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Telecom Industry in India

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Telecom Industry in India

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 The telecommunication Industry in India has raised many brows throughout the world as it is the “world’s fastest growing industry”, with 851.70 million mobile phone subscribers as of June 2011.  It is also the second largest telecommunication network in the world in terms of number of wireless connections after China. 

Many people say that large population is one of the major problems India face, but the great minds of telecom industry take it as a boon. More population means more consumption. Hence India is indeed heaven for any such business. Today’s telecom industry is not a result of a day or two, but has evolved over a long period of time. 
 
Centuries back people used pigeons to send a message to a faraway place. Though that was the beginning of a telecom era as telecom in the real sense means the transfer of information between two distant points in space, yet the general meaning of telecom involves electrical signals and as a result, people often exclude postal or any other raw telecommunication methods from its meaning. Therefore, the history of Indian telecom can be started with the introduction of telegraph.
 
The conch-blow of telecom industry in India was heard with the introduction of telegraph in 1850. The first experimental electric telegraph line was started between Kolkata and Diamond Harbor. In 1851, it was opened for the use of the British East India Company. Subsequently, the construction of 6,400 km of telegraph lines connecting Kolkata and Peshawar in the north along with Agra, Mumbai through Sindwa Ghats, and Chennai in the south, as well as Ootacamund andBangalore was started in November 1853. In 1854 telegraph facilities were opened to the public. The telegraph industry saw a slow and uneasy start.
 
A boom came in Indian telecom industry with the introduction of telephone in 1880. Two telephone companies namely The Oriental Telephone Company Ltd. and The Anglo-Indian Telephone Company Ltd. approached the Government of India to establish telephone exchanges in India. The permission was refused on the grounds that the establishment of telephones was a Government monopoly and that the Government itself would undertake the work. In 1881, the Government later reversed its earlier decision and a license was granted to the Oriental Telephone Company Limited of England for opening telephone exchanges at Calcutta, Bombay, Madras and Ahmedabad and the first formal telephone service was established in the country. Later in 1882, Bombay also witnessed the opening of a telephone exchange.
 
While all the major cities and towns in the country were linked with telephones during the British period, the total number of telephones in 1948 numbered only around 80,000. Post independence, growth remained slow because the telephone was seen more as a status symbol rather than being an instrument of utility. The number of telephones grew leisurely to 980,000 in 1971, 2.15 million in 1981 and 5.07 million in 1991, the year economic reforms were initiated in the country. While certain measures were taken to boost the telecom industry from time to time, the real transformation in scenario came with the announcement of the National Telecom Policy in 1994.
 
Department of Telecom (DoT) was responsible for telecom services in entire country until 1985 when Mahanagar Telephone Nigam Limited (MTNL) was carved out of DoT to run the telecom services of Delhi and Mumbai. In 1990s the telecom sector was opened up by the Government for private investment as a part of Liberalization-Privatization-Globalization policy. Therefore, it became necessary to separate the Government's policy wing from its operations wing. The Government of India corporatized the operations wing of DoT on 1 October 2000 and named it as Bharat Sanchar Nigam Limited (BSNL). Many private operators, such as Reliance Communications, Tata Indicom, Vodafone, Loop Mobile, Airtel, Idea etc. successfully entered the high potential Indian telecom market.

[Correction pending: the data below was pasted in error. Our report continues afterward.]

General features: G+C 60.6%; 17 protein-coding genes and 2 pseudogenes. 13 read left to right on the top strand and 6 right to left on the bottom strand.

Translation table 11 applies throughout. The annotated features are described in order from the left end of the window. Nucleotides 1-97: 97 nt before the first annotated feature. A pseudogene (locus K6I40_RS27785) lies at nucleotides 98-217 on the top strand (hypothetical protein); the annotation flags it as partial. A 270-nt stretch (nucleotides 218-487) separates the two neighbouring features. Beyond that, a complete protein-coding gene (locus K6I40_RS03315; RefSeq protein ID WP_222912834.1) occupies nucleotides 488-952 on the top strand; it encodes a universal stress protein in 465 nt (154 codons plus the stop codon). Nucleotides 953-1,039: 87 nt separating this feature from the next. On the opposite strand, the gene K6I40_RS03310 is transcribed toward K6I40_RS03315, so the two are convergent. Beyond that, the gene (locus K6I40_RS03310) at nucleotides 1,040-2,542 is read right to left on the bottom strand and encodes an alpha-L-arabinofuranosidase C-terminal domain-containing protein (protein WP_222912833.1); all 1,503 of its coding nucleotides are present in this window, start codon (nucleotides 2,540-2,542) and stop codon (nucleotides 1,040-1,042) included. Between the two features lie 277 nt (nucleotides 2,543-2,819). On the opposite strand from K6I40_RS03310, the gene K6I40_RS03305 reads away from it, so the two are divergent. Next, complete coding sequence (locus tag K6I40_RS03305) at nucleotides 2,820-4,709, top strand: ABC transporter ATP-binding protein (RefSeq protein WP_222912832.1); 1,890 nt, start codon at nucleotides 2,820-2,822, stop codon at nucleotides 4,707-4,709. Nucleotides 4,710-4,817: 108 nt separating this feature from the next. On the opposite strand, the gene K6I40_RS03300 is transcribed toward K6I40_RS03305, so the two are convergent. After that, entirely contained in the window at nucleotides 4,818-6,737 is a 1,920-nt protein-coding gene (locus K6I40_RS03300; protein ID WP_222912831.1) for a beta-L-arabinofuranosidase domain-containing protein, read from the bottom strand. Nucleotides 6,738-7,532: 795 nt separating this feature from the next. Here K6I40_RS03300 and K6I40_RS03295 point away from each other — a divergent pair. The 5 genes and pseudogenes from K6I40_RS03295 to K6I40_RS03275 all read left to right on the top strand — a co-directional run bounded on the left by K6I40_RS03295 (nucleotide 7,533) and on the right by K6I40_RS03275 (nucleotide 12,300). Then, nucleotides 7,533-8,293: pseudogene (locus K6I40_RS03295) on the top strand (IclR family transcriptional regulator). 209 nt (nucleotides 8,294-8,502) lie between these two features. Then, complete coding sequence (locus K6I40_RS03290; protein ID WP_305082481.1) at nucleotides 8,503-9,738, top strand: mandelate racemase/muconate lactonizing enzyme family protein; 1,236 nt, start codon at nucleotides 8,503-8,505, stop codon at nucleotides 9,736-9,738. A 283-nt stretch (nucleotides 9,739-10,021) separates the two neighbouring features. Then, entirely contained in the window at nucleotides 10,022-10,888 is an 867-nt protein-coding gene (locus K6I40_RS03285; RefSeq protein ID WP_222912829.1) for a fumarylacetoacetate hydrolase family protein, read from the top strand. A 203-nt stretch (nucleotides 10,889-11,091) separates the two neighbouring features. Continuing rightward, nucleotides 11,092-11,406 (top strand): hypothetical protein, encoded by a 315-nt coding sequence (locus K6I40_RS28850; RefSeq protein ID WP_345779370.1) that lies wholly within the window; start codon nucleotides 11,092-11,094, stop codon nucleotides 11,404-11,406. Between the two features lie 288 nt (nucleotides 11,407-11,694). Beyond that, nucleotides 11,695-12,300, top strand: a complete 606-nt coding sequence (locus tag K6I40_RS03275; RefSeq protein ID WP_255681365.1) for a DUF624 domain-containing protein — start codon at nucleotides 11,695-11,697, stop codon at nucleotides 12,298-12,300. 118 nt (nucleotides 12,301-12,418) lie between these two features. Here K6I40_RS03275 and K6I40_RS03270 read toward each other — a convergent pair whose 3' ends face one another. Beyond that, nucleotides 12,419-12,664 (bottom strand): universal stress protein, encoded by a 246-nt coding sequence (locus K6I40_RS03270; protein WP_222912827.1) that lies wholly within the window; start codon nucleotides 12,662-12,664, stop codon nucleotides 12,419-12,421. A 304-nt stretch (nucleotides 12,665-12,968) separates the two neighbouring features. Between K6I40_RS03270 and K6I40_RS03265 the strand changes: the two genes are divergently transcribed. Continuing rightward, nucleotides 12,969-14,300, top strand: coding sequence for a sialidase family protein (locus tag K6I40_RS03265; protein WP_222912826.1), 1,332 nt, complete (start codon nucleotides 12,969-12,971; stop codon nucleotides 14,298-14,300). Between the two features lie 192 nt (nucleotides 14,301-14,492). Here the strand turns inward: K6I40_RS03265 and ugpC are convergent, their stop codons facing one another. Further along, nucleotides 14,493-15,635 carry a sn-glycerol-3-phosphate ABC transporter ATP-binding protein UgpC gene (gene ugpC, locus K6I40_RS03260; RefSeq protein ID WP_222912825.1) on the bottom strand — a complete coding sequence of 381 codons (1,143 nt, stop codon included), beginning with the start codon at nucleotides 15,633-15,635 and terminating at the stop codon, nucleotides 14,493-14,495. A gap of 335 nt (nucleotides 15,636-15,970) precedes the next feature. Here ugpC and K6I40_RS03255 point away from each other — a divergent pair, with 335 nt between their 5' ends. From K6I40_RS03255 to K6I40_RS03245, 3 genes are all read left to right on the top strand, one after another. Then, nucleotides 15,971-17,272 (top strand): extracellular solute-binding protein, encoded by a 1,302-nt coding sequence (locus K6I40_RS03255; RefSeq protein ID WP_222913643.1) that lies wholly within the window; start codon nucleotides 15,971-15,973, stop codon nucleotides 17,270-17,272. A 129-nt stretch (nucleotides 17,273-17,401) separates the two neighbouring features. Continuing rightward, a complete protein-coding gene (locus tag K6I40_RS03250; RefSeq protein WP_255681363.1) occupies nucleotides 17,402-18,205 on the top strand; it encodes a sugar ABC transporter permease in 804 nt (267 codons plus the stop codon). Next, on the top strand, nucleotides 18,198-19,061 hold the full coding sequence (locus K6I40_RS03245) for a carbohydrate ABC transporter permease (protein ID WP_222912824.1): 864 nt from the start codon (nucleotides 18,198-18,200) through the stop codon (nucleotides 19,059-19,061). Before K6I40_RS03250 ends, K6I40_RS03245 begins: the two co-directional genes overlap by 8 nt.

The Indian telecom industry has witnessed a significant upswing since privatization and is presently on a high speed growth path, enjoying a growth rate of 45 % p.a., among the highest in the World. India currently has 550 million telecom subscribers, translating to a tele-density of 46%. According to Business Monitor International, India is currently adding 8-10 million mobile subscribers every month. It is estimated that by the end of 2012, around half the country's population will own a mobile phone. This would translate into 612 million mobile subscribers, accounting for a tele-density of around 51%. 
 
Privatization of telecom industry in India has definitely revolutionized the entire telecom scenario. Innovations and development in technology has also played an important role in redefining the Indian telecom industry. Customers enjoy “n” number of facilities these days that include- internet broadband connection 2G, 3G, low tariff rates and many more. As a matter of fact India today boasts of the lowest telecom tariffs in the world.
 
The future of telecom industry in India is indeed bright and it seems that the “fastest growing industry of the world- THE INDIAN TELECOMMUNICATION INDUSTRY”, certainly won’t go on a “silent mode” for many decades to come.
 
For such topics of Basic understanding on the subject matter which will motivate you to kick start preparation for CAT 2011 alongwith various other MBA entrance tests. This would also be useful for extempore speaking  / Essay writing / GD & PI sessions, please keep on visiting www.mbarendezvous.com ,Portal with Management by objective approach.
 

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